July 21, 2016
For Immediate Release
WATERLOO – While the private sector plays a large role in providing treatment for common childhood illnesses in low- and middle-income countries, the use of private enterprises varies across countries and health services, says Karen Grépin, assistant professor of Health Sciences at Wilfrid Laurier University.
Grépin recently published an article titled, “Private Sector An Important But Not Dominant Provider Of Key Health Services in Low- And Middle-Income Countries,” in the scientific journal Health Affairs. Her study contributes to the continuing debate over how the private sector can provide health services in developing countries and how it can help achieve the goal of universal health coverage.
“There is tremendous variation in private-sector use across countries and health services,” said Grépin. “Urban and wealthier women are more likely to use the private sector, compared to rural and poorer women. The private sector plays an important role in increasing coverage, but strategies to further engage the sector, if they are to be effective, will need to take into consideration this difference in its use.”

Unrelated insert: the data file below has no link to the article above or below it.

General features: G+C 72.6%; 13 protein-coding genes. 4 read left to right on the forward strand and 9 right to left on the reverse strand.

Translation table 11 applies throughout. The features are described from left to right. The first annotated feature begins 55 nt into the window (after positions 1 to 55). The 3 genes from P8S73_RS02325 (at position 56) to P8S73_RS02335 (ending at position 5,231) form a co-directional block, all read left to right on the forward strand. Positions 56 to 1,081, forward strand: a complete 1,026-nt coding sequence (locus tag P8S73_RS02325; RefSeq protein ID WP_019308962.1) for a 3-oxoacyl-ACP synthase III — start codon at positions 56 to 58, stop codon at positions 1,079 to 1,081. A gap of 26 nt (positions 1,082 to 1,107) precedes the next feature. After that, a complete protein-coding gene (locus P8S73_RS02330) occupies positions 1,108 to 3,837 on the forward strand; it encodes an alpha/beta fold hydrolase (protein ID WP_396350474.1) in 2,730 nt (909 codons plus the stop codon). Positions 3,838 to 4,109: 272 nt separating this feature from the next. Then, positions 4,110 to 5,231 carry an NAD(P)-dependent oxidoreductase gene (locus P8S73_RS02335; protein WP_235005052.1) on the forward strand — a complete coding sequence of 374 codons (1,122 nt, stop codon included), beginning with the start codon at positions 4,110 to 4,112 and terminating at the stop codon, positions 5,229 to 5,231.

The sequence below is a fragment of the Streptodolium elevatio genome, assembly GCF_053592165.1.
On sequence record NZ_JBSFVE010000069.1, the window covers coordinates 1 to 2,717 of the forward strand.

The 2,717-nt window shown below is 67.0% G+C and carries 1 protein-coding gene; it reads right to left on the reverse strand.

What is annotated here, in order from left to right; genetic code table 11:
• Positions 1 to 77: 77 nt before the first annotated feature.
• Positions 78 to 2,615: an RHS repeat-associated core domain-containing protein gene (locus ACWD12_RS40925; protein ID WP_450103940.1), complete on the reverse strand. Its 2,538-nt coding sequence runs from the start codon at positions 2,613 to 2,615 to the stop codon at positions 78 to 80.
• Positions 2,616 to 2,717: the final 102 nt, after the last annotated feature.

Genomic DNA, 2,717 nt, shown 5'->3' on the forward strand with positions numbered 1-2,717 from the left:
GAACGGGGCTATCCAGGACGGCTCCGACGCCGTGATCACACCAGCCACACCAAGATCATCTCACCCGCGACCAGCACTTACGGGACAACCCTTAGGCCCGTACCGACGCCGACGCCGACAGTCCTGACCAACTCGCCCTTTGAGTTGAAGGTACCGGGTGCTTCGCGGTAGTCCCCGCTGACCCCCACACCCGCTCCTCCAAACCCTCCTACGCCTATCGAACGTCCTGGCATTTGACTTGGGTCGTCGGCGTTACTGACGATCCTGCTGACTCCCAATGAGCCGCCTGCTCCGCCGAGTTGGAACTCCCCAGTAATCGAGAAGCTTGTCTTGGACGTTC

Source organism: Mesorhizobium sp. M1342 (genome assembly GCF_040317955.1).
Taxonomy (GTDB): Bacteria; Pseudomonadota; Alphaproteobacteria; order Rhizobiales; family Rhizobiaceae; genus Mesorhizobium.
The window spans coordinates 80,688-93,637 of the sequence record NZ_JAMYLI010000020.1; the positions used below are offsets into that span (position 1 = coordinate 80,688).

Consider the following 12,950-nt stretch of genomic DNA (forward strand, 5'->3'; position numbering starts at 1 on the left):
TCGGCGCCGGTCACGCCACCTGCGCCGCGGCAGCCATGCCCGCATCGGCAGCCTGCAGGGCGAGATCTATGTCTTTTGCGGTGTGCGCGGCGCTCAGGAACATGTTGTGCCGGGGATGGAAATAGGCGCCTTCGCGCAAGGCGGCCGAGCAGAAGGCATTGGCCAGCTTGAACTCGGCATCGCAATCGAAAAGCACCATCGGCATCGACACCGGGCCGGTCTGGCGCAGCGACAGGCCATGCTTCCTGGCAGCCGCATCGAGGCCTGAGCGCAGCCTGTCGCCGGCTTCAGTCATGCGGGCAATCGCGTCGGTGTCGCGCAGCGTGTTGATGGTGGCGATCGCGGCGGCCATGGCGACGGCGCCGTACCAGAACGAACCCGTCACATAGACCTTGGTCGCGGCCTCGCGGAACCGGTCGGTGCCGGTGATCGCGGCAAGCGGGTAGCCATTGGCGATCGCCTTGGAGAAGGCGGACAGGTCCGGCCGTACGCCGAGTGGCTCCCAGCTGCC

Using data from 205 discrete demographic and health surveys in 70 countries between 1990 and 2013, Grépin analyzed the use of the private sector for the treatment of diarrhea, fever or cough in children, prenatal care and institutional deliveries, and as a source of modern contraception for women.
Private providers were the main source of treatment for childhood illnesses, but not for other services she examined. The study also found no evidence of increased use of private-sector health services over time.
A recent addition to Laurier’s Department of Health Sciences, Grépin plans to continue her study of the economics of health-service delivery in developing countries, with a focus on sub-Saharan Africa.
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